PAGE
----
It uses eBPF to provide this low overhead, and also utilizes a zero-copy memory efficient pipeline to provide meaningful observability outputs. 

State of Kubernetes Security Survey results

Red Hat released the results to this annual survey of 600 DevOps, engineering, and security professionals. 

The company found that 38% of companies say their security investment in containers is inadequate, which is a 7% increase from last year.

67% of survey respondents said they have had to slow down their container adoption because of security concerns. More than half have experienced a supply chain security issue in their cloud-native development pipeline. 

Finout launches Agentless Cost Governance Suite for Kubernetes

The new solution helps companies manage, forecast, and optimize their Kubernetes spend. 

Key features of the new product include the ability to analyze an unlimited number of clusters, a unified dashboard for all bills, budgeting and forecasting, anomaly detection, and cost optimization insights and dynamic recommendations.  

“Cloud usage will continue to grow for most scaling modern businesses running on Kubernetes,” said Roi Rav-Hon, CEO and co-founder of Finout. “But the days are gone when engineers have virtually unlimited spend. Everyone needs to understand why the money is being spent the way it is, eliminate the waste wherever possible, and ensure on a daily basis that budget is being met and costs are staying within certain limits.”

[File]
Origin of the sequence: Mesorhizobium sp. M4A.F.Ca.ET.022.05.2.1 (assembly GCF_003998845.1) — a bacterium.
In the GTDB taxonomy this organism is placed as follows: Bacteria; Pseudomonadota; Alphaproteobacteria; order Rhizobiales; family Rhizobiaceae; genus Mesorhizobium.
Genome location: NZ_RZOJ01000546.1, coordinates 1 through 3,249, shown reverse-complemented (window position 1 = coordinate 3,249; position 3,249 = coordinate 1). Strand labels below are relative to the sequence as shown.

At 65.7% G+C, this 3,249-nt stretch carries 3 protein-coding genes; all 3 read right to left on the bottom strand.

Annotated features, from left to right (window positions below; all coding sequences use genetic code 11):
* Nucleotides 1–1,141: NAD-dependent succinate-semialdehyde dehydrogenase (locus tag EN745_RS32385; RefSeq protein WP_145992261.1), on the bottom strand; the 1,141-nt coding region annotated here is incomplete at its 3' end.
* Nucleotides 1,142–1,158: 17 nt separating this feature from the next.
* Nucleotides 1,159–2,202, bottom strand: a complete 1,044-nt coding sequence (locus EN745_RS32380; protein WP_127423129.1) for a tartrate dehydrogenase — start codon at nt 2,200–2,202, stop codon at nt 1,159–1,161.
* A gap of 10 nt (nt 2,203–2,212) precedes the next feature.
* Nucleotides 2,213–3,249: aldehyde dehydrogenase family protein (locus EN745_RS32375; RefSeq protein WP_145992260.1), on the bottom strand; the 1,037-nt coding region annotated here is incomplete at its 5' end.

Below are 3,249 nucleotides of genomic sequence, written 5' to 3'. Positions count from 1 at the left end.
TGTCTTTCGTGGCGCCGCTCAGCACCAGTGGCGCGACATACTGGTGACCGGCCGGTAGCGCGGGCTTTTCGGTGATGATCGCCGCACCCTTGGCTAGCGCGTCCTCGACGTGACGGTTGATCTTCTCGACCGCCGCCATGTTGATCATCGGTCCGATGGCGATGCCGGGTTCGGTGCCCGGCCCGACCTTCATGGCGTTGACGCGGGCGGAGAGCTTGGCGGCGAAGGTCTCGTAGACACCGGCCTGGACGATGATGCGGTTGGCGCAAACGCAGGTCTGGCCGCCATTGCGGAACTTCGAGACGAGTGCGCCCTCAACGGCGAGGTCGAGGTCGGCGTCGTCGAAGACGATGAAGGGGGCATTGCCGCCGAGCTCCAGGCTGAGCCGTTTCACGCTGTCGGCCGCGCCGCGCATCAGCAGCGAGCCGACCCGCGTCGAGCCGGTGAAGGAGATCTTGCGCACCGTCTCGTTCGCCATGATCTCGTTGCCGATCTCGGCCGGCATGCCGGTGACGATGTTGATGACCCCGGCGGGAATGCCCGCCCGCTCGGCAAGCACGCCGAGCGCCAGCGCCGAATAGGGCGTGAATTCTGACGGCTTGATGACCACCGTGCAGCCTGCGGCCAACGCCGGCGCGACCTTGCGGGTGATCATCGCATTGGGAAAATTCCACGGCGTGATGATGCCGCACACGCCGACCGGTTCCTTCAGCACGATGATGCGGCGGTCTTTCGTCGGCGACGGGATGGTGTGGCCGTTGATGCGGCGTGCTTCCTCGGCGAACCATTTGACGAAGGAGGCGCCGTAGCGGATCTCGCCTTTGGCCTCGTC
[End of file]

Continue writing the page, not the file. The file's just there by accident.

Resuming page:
Microsoft joins OpenCost community

OpenCost is a CNCF project for monitoring Kubernetes costs. By joining the community, Microsoft aims to provide Azure customers with better cost transparency. 

The company’s initial contributions are on improving cost reporting and making it easier to export OpenCost data to other reporting platforms. 

“Consider this scenario: your cluster generates $100/day in infrastructure spend with a shared set of resources split across 10 developer teams. If 1 team consumes 80% of the cluster’s resources, it does not make sense to split infrastructure costs evenly across all teams at $10/day. Instead, your organization may request teams to cover a proportion of the overall cost commensurate with their usage, which is not captured in your Azure bill to date. Without cost monitoring, organizations struggle to accurately track infrastructure costs for applications, Kubernetes constructs, and organizational constructs. This makes it difficult to achieve cost efficiency and perform internal chargeback,” Kaysie Yu, product manager at Microsoft, wrote in a blog post

Traefik Labs announces Kubernetes-Native API Management

Traefik Hub can be used to publish, secure, and manage APIs. It uses Kubernetes Custom Resource Definitions (CRDs) to eliminate complexity and provide an intuitive configuration experience. 

Through a single control plane users will be able to manage their fleet of APIs. Traefik Hub is also GitOps compliant, so it can automate common design patterns like access control, rate limiting, and certificate management. 

The solution was designed to fit into existing Kubernetes architectures to provide a seamless onboarding experience.